AMC's The Killing returned this past Sunday with two new episodes, "Reflections" and "My Lucky Day." Linden (Mireille Enos) decides to stay in Seattle permanently. Suspicious of Holder (Joel Kinnaman) because of the faked photo, she is soon also betrayed by Lieutenant Oakes (Garry Chalk). So she takes matters into her own hands, and is able to clear Councilman Richmond (Billy Campbell) of any wrong doing. Meanwhile, Holder realizes he has been tricked, but can't get Linden to talk to him, let alone work with him.
Holder and Linden's relationship as partners is such a strong component of season one of The Killing, and they go through so much growth, that it is odd to have them at odds in "Relections" and "My Lucky Day." They are both still investigating Rosie Larsen's (Katie Findlay) murder, but from different angles. While Linden and Holder are quite capable on their own, with all these layers of mystery above them, they need to team up. It's going to take more than one person to blow the lid off of this conspiracy.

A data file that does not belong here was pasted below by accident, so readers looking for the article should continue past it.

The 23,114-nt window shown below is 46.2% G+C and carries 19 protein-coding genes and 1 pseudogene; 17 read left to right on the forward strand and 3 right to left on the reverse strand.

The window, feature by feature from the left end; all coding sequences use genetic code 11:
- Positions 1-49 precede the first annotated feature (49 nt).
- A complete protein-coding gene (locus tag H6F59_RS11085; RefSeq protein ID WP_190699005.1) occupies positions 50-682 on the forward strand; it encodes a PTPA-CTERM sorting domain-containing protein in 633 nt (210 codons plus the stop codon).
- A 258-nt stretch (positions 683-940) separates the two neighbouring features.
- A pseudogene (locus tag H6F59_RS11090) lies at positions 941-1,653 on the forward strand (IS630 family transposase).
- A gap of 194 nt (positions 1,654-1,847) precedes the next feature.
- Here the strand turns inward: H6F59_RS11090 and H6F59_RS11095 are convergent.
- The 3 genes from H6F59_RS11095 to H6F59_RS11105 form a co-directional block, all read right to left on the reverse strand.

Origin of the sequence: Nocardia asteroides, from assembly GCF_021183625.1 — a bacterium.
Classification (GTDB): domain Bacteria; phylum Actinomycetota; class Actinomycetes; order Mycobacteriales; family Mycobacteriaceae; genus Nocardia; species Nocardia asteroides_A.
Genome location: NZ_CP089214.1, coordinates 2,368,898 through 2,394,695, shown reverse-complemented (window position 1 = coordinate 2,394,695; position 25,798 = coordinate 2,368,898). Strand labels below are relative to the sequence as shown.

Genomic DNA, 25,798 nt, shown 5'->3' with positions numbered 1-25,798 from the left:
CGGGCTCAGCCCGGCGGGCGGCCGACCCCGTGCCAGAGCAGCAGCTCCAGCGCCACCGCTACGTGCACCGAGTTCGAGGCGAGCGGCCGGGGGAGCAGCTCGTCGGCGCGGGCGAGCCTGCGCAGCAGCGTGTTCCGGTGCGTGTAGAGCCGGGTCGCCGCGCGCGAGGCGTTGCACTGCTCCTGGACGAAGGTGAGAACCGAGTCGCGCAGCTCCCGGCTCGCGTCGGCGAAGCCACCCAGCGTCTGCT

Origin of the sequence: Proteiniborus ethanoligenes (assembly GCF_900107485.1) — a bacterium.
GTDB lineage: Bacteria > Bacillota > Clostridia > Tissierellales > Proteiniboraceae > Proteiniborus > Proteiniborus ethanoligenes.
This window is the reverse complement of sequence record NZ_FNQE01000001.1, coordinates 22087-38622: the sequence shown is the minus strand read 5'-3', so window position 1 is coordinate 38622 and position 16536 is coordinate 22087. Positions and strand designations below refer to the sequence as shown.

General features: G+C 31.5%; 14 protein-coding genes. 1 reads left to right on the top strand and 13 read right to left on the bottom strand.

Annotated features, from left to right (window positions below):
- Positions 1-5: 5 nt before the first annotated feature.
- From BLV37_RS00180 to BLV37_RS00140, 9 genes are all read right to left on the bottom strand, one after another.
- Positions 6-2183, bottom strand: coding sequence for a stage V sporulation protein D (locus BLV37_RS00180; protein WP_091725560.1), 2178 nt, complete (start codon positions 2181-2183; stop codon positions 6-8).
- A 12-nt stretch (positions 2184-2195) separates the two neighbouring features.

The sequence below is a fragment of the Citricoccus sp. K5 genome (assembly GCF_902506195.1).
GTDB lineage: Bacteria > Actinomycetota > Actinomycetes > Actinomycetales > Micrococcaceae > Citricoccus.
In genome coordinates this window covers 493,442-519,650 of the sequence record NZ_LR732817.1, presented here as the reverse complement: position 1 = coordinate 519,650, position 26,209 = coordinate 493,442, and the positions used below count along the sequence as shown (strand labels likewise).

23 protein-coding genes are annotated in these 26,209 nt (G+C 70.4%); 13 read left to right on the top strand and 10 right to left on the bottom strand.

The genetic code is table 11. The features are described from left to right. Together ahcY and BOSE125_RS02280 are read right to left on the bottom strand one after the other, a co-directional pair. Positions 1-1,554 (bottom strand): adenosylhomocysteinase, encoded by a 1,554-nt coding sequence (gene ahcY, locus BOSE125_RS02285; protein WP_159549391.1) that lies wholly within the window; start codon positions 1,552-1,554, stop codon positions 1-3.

Holder is not a bad guy. He cuts corners, and gets a promotion for it. But his part in framing Richmond is not a purposeful action. Holder believes Richmond is guilty at the time. This is not an excuse, of course. He still does something wrong, and it's no wonder that Linden doesn't trust him. But he's not involved in the larger plot, as Linden thinks he is. As soon as she realizes that, the sooner they can get back to working together, and the quicker the case will be solved. But scaring her and busting her door, as he does in "My Lucky Day," is a bad idea, no matter how desperate he is to get Linden back on his side.
But will Holder and Linden, when they inevitably team up again, work within the system, or outside of it? Oakes has been replaced by a new boss (Mark Moses, Desperate Housewives, Mad Men) in "My Lucky Day," who may be even more in the pocket of the bad guys. After all, no shady group would let a key player get knocked out by an honest man. Instead, they likely ask Oakes to step down. Which means, while having access to evidence and witnesses is nice, the two lead detectives may just have to go outside of their jobs to find the truth.